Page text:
In conclusion, we developed a temperature-responsive high-strain paraffin-infiltrated MWCNT-coiled yarn actuator by infiltration method using aligned MWCNT sheets that have high strength, thermal, and electrical conductivity. Because the temperature-responsive actuator responds directly, it is more practical and useful than chromatic sensors and indicators of paper or film types. The demonstrated tensile elongation generated ~330 % under a stress of 2.75 MPa when this actuator was exposed to near its melting temperature due to melted paraffin flow out from inner of the MWCNT-coiled yarn by physical force. The specific mechanical strength and modulus of paraffin-infiltrated four-layer MWCNT-coiled yarn (38 ± 4 and 132 ± 18.6 MPa, respectively) were much improved over the mechanical strength and modulus of the SMP actuator, which requires enhanced mechanical properties. In contrast with previous chromatic indicators that just displaying color change, the low-temperature operation, high strain, and mechanical properties suggest not only application in a latching device for vaccine and food but also in medical and biological devices.
B. Yoon, H. Shin, O. Yarimaga, D.Y. Ham, J. Kim, I.S. Park, J.M. Kim, An inkjet-printable microemulsion system for colorimetric polydiacetylene supramolecules on paper substrates. J. Mater. Chem. 22(17), 8680–8686 (2012). doi:10.1039/C2JM30301A
M. Gou, G. Gou, J. Zhang, K. Men, J. Song, F. Luo, X. Zhao, Z.Y. Qian, Y.Q. Wei, Time-temperature chromatic sensor based on polydiacetylene (PDA) vesicle and amphiphilic copolymer. Sens. Actuator B-Chem. 150(1), 406–411 (2010). doi:10.1016/j.snb.2010.06.041
B. Yoon, J. Lee, I.S. Park, S. Jeon, J. Lee, J.M. Kim, Recent functional material based approaches to prevent and detect counterfeiting. J. Mater. Chem. C 1(12), 2388–2403 (2013). doi:10.1039/C3TC00818E
B. Yoon, D.-Y. Ham, O. Yarimaga, H. An, C.W. Lee, J.-M. Kim, Inkjet printing of conjugated polymer precursors on paper substrates for colorimetric sensing and flexible electrothermochromic display. Adv. Mater. 23(46), 5492–5497 (2011). doi:10.1002/adma.201103471
K. Gall, C.M. Yakacki, Y. Liu, R. Shandas, N. Willett, K.S. Anseth, Thermomechanics of the shape memory effect in polymers for biomedical applications. J. Biomed. Mater. Res. A 73(3), 339–348 (2005). doi:10.1002/jbm.a.30296
C.M. Yakacki, R. Shandas, C. Lanning, B. Rech, A. Eckstein, K. Gall, Unconstrained recovery characterization of shape-memory polymer networks for cardiovascular applications. Biomaterials 28(14), 2255–2263 (2007). doi:10.1016/j.biomaterials.2007.01.030
K. Gall, P. Kreiner, D. Turner, M. Hulse, Shape-memory polymers for microelectromechanical system. Microelectromechanical Syst. 13(3), 472–483 (2004). doi:10.1109/JMEMS.2004.828727
A. Lendlein, R. Langer, Biodegradable, elastic shape-memory polymers for potential biomedical applications. Science 296(5573), 1673–1676 (2002). doi:10.1126/science.1066102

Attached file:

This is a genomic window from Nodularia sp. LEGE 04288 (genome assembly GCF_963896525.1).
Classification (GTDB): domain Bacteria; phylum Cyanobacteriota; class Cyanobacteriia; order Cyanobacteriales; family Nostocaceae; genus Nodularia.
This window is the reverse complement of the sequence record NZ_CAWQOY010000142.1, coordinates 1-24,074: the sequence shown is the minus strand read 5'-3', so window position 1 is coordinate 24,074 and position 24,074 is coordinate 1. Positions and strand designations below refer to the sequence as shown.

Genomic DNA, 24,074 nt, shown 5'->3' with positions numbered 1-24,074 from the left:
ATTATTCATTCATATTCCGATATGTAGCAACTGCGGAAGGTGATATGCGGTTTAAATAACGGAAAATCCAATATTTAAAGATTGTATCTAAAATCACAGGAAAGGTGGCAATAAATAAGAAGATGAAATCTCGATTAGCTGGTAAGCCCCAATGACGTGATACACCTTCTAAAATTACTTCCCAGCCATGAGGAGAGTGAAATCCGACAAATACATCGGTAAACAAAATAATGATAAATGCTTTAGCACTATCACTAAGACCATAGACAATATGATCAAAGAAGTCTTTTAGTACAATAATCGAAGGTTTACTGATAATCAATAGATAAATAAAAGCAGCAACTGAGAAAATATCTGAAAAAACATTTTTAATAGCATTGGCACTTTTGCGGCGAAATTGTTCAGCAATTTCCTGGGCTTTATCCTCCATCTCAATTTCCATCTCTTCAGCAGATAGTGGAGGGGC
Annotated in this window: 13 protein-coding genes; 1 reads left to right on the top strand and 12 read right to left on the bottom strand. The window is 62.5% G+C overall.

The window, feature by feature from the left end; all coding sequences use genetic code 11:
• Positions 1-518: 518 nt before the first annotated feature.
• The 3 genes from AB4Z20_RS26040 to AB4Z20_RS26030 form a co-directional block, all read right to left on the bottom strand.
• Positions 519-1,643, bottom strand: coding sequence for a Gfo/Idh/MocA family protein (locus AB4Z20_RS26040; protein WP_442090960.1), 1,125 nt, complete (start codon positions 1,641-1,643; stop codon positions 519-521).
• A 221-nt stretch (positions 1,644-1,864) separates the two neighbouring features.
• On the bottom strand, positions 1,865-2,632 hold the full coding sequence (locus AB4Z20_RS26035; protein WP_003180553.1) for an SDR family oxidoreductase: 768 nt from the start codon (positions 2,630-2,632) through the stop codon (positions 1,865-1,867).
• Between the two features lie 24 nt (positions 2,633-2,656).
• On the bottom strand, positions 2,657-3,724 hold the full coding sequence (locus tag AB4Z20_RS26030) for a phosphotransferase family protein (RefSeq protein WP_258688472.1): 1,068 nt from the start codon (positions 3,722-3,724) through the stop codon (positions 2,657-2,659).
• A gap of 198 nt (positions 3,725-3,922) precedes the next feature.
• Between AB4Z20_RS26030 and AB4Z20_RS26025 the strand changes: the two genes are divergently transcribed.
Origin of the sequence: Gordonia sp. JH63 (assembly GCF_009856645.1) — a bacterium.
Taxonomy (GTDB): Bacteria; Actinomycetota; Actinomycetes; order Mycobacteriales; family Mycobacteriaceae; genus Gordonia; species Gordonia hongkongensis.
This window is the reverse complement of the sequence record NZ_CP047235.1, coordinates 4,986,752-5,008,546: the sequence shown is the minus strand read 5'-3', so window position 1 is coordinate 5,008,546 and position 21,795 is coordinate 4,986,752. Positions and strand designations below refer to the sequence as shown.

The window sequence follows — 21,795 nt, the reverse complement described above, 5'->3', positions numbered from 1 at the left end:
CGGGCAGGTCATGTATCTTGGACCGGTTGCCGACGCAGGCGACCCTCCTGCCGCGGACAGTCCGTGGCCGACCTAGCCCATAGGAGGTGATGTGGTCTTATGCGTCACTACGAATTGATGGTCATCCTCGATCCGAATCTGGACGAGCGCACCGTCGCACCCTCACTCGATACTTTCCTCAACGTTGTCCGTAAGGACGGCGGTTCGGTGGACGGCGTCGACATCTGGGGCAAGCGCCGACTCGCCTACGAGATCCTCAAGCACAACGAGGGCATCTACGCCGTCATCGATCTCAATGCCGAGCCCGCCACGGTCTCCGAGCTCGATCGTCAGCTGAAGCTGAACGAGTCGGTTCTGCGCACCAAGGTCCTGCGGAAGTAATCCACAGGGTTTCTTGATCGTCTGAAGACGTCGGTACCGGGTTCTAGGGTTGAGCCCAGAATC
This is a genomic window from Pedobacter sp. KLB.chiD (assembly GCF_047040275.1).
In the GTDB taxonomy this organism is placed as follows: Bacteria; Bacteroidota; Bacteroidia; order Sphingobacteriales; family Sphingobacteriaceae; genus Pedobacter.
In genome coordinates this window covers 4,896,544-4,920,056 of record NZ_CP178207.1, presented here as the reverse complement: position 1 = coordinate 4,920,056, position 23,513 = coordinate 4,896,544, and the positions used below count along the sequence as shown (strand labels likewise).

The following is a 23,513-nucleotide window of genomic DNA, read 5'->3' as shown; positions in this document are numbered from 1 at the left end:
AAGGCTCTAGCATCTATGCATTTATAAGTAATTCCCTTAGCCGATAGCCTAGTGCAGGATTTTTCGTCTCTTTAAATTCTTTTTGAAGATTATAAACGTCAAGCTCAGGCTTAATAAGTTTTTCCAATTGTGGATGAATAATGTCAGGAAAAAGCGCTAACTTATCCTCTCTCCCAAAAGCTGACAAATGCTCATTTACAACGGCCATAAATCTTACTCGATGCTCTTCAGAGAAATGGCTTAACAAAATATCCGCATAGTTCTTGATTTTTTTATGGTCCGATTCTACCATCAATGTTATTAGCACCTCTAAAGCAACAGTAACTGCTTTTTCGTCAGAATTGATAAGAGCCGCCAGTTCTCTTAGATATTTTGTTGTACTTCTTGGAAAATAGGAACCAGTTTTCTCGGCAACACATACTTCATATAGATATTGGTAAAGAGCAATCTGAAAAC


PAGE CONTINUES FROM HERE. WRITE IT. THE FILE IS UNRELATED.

M. Zhang, K.R. Atkinson, R.H. Baughman, Multifunctional carbon nanotube yarns by downsizing an ancient technology. Science 306(5700), 1358–1361 (2004). doi:10.1126/science.1104276
N. Ukrainczyk, S. Kurajica, J. Šipušiæ, Thermophysical comparison of five commercial paraffin waxes as latent heat storage materials. Chem. Biochem. Eng. Q. 24(2), 129–137 (2010)
M.C. Serrano, L. Carbajal, G.A. Ameer, Novel biodegradable shape-memory elastomers with drug-releasing capabilities. Adv. Mater. 23(19), 2211–2215 (2011). doi:10.1002/adma.201004566
W. Voit, T. Ware, R.R. Dasari, P. Smith, L. Danz, D. Simon, S. Barlow, S.R. Marder, K. Gall, High-strain shape-memory polymers. Adv. Funct. Mater. 20(1), 162–171 (2010). doi:10.1002/adfm.200901409
S. Gu, B. Yan, L. Liu, J. Ren, Carbon nanotube-polyurethane shape memory nanocomposites with low trigger temperature. Eur. Polym. J. 49(12), 3867–3877 (2013). doi:10.1016/j.eurpolymj.2013.10.007
J. Chen, Z.X. Zhang, W.B. Huang, J.L. Li, J.H. Yang, Y. Wang, Z.W. Zhou, J.H. Zhang, Carbon nanotube network structure induced strain sensitivity and shape memory behavior changes of thermoplastic polyurethane. Mater. Des. 69, 105–113 (2015). doi:10.1016/j.matdes.2014.12.054
This work was supported by the Creative Research Initiative Center for Self-powered Actuation and the Korea-US Air Force Cooperation Program Grant No. 2013K1A3A1A32035592 in Korea. Support at the University of Texas at Dallas was provided by Air Force Office of Scientific Research grants FA9550-15-1-0089 and AOARD-FA2386-13-4119, NASA grants NNX14CS09P and NNX15CS05C, and the Robert A. Welch Foundation Grant AT-0029. Additional support was from the Australian Research Council and the Australian National Fabrication Facility.
H. Kim and J. A. Lee equally contributed to this work.
Electronic supplementary material
Below is the link to the electronic supplementary material.
About this article
Cite this article
Kim, H., Lee, J.A., Sim, H.J. et al. Temperature-Responsive Tensile Actuator Based on Multi-walled Carbon Nanotube Yarn. Nano-Micro Lett. 8, 254–259 (2016). https://doi.org/10.1007/s40820-016-0084-6
- Carbon nanotube
- Coiled yarn